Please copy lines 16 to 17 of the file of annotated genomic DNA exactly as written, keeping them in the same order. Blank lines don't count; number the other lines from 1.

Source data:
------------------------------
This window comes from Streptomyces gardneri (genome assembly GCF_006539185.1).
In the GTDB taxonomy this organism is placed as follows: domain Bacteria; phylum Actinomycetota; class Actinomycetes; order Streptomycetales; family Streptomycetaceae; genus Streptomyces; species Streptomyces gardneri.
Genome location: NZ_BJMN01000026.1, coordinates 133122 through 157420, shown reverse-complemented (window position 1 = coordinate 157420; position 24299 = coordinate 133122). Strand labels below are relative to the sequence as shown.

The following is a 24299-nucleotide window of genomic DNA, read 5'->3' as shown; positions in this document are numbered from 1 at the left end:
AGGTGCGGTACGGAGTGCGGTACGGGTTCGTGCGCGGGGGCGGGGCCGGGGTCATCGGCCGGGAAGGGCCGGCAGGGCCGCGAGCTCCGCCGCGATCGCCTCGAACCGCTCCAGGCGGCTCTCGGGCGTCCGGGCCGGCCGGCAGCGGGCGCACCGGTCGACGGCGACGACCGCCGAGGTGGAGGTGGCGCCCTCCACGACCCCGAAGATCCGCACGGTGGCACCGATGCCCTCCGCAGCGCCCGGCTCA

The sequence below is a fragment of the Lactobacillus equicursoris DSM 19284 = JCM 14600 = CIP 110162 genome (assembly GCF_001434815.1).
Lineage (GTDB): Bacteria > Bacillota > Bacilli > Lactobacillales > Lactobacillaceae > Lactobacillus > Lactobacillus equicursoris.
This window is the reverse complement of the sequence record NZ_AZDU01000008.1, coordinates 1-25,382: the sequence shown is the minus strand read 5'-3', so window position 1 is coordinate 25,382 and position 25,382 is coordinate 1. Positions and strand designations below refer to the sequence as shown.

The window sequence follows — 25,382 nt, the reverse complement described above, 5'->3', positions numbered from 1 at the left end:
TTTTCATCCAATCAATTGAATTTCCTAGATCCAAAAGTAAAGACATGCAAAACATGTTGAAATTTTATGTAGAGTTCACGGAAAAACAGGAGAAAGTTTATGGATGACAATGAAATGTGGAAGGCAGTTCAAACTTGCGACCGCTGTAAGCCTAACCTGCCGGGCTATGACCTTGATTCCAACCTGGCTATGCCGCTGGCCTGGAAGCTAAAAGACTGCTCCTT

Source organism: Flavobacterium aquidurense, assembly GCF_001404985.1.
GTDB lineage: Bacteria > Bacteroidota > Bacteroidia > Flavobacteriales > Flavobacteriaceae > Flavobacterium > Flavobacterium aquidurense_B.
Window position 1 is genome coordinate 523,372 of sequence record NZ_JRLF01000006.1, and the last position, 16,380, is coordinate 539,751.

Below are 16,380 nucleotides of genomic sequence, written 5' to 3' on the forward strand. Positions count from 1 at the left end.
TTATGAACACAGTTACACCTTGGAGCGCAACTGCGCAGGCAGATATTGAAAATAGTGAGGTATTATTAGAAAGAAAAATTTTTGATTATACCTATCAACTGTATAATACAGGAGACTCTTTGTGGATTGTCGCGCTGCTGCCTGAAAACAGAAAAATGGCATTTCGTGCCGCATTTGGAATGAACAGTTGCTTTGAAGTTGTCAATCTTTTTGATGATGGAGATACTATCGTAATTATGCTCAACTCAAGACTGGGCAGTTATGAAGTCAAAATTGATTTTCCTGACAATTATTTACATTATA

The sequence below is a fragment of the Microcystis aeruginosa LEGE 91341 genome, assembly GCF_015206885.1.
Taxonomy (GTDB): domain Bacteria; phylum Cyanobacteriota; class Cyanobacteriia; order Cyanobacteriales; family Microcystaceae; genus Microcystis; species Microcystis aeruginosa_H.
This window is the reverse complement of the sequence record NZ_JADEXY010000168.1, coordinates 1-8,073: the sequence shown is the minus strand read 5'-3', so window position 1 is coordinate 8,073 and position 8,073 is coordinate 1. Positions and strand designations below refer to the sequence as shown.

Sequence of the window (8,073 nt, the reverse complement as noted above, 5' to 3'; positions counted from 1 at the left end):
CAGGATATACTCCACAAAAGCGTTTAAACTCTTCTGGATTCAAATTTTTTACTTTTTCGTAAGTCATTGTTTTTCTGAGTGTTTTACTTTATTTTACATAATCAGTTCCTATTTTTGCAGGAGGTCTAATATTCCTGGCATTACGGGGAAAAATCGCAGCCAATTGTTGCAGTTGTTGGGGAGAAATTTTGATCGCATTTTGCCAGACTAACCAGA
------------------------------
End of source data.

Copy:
The sequence below is a fragment of the Microcystis aeruginosa LEGE 91341 genome, assembly GCF_015206885.1.
Taxonomy (GTDB): domain Bacteria; phylum Cyanobacteriota; class Cyanobacteriia; order Cyanobacteriales; family Microcystaceae; genus Microcystis; species Microcystis aeruginosa_H.